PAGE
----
Sunday, 29 August 2010

Watching dancing

Sitting watching the dancing at Carablanca on a recent Friday evening: it's started to look and feel really good. A good proportion of the couples were in close or close-ish embrace for most of the time, they moved round the line of dance well, and the dance in general is beginning to look quite smooth. In general I enjoy watching social dance a lot more than I enjoy watching 'demonstrations', especially when it's fluent, and it looks intimate and suits the feel of the music.

Carablanca has a long history in London tango. It started at the Welsh Centre in the early 1990s, and moved to Conway Square recently. I'd really like to write a history of it, with the tango stories of the people who work each week to make sure we have a good time, as I'm sure there are some interesting ones there. Maybe in the future. It's developed, with the thoughts and suggestions of many people over the past year or so, into something that's beginning to look like a traditional BsAs milonga, and the dancing is going that way too.

But just so we don't get too many illusions about ourselves, it's worth delving into the archive Jantango is building up, just as a tango 'reality check'. One thing that's amazed me over the past year is just how many wonderful older dancers there still are. It's wonderful that video can reveal to us people whose names are little known and who still look amazing. Here's such a couple, dancing oblivious to what seems an unsympathetic background. They show skill, playfulness, great elegance and real enjoyment... isn't that cool?

& of course this is the kind of milonga I'd really like to see, although this was filmed nine years ago and sadly it's no longer possible. Jantango identifies Ricardo Vidort and Muma, Carlos Gavito, Miguel Angel Balbi, Elba Biscay, and others I've not heard of. I thought I spotted Mimi there too. Wonderful to watch all these great tangueros on the floor together.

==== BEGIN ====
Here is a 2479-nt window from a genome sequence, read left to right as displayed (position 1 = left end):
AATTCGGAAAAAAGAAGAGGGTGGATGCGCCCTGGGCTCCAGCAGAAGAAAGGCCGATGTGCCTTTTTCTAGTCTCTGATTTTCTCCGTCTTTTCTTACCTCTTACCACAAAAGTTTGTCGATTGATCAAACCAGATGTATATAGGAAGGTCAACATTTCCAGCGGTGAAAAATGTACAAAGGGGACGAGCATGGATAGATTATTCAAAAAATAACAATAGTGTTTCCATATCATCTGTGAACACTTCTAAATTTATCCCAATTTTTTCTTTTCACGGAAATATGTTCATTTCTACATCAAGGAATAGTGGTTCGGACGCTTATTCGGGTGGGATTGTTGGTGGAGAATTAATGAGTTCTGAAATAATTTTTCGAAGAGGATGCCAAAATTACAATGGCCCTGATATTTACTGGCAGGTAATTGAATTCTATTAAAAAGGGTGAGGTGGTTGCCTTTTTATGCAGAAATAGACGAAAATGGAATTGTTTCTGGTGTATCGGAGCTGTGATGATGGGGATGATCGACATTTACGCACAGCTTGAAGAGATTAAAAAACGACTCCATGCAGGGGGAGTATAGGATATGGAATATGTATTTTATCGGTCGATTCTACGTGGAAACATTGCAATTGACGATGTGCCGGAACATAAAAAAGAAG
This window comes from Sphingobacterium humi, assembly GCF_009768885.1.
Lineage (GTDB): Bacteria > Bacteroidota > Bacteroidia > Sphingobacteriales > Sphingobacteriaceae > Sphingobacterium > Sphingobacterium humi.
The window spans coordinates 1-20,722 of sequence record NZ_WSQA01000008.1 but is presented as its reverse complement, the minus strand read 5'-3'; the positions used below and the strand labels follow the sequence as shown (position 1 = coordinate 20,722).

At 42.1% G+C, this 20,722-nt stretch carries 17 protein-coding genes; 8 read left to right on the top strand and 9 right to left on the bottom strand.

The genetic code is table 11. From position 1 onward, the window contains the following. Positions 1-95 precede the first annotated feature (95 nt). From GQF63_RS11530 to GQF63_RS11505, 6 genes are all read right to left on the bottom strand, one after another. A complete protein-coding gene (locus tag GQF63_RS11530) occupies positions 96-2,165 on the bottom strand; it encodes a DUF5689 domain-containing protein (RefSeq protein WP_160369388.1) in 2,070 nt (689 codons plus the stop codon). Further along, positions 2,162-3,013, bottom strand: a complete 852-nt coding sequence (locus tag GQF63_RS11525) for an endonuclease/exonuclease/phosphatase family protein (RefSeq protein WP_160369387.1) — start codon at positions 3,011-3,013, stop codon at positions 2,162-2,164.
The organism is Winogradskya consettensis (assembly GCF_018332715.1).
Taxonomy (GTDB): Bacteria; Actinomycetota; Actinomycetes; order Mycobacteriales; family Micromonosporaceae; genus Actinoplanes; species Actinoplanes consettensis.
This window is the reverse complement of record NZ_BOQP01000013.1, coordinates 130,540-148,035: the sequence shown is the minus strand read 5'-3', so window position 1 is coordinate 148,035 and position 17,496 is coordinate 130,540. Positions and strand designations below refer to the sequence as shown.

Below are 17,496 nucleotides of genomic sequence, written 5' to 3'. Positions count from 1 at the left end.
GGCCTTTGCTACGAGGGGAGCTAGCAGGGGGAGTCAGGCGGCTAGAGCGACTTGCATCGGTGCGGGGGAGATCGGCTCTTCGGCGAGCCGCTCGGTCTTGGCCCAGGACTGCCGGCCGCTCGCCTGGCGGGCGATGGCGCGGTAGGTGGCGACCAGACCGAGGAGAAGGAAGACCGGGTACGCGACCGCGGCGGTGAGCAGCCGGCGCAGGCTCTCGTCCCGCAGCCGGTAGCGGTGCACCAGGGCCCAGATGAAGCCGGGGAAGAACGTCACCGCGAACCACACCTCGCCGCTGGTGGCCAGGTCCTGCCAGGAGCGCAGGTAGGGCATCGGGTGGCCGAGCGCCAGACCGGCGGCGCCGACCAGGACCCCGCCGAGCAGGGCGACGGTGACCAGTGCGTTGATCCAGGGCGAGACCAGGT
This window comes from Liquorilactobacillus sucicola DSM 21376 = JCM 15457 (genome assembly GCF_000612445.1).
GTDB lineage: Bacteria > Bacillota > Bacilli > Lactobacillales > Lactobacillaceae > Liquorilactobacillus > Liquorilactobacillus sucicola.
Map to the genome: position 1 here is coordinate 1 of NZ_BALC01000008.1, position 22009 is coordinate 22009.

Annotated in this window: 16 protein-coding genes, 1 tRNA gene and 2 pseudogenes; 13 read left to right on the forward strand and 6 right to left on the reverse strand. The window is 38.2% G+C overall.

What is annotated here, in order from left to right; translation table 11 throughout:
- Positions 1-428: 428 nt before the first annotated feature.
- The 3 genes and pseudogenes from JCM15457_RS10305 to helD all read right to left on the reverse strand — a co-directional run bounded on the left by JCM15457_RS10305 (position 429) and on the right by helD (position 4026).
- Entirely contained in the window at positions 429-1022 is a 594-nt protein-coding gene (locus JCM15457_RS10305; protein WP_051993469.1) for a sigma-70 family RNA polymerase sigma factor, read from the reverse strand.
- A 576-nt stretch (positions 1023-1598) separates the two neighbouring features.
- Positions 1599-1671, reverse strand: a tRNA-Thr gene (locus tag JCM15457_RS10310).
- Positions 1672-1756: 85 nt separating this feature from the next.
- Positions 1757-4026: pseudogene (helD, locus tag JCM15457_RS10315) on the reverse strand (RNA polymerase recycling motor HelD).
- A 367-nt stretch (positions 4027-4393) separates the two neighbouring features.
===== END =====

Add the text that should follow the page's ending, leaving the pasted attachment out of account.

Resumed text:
4 comments:

jantango said...

The video of Cholo and Coca dancing among the crowd in the bank lobby demonstrates just how much they love to dance tango. No frills, no pauses, no adornments; just pure feeling in an embrace.

The judges didn't see what we see in their dancing; consequently they didn't progress to the semifinals in the Mundial de Baile. They don't fit the mold for what is being cloned in young dancers today.

It is very sad to see a dance of feeling being transformed into one for exhibition.

Anonymous said...

I agree - some days you take a step back, if you'll forgive the pun, and the place actually looks like a nice flowing milonga with people in the close embrace moving to the music and imortantly, not dancing in a way which makes others wary.

Tango en el Cielo said...

Writing a history of Carablanca and the people who make it happen is a great idea- I hope you do it. The man who founded it - Andrew/Andres Potter - is a good friend of mine and I'm sure (from things he's said recently) he'd be pleased too.
Andrew started the club in 1991 during his stay in London for several months during the run of the show Tango Argentino at The Peacock. (He had accompanied his then girlfriend who was a dancer in the show). Andrew was an experienced social dancer and ran beginners classes. His students included Danny & Diana who, along with several others, decided to continue running the club after Andrew returned to his home in Buenos Aires.
I didn't join the scene until 1993. My first tango class was at the club- called Tango the Argentino Way then, and until the name was changed to Carablanca a couple of years ago. On Friday 29 January 1993 at the United Reformed Church in Wakefield St, to be precise (the move to the Welsh Centre happened in the mid-90s). The teacher that evening was another of the club's founding members- Dan Altman. I remember Dan and Danny Evans showing me the ropes that evening, and meeting lots of friendly people around the tea urn (the tea and biscuits table was the social hub!).
Biljana Lipic, Christine Deniston, Linda Watson, were already club regulars - the most advanced dancers in London with a year or so experience!
Others that arrived on the scene around the same time as me include Nikki Preddy, David Lurie, Mary Brown, Stephen Rigg, Mark Hitchins.
Carlos Gavito moved to London in the summer of 1993, and of course came to dance at the URC hall every Friday. His few months residence in London was probably the most exciting thing that ever happened to London tango although he was I think grossly undervalued at the time.
For the full picture of the very beginning of London's first milonga, the people who could tell you the most are Andrew Potter and the other founding members mentioned above, and of course Paul Lange who was already teaching tango in London at that time.

Tangocommuter said...

Jantango, good to see you've sorted out the problems you had with leaving comments. I'd thought of checking who did win the Mundial that year... and decided it might just be too depressing.

Tango en el Cielo, many thanks for writing it for me! Much there that I didn't know. Tango in London... and of course Rodolfo and Maria Cieri were in London too at one point.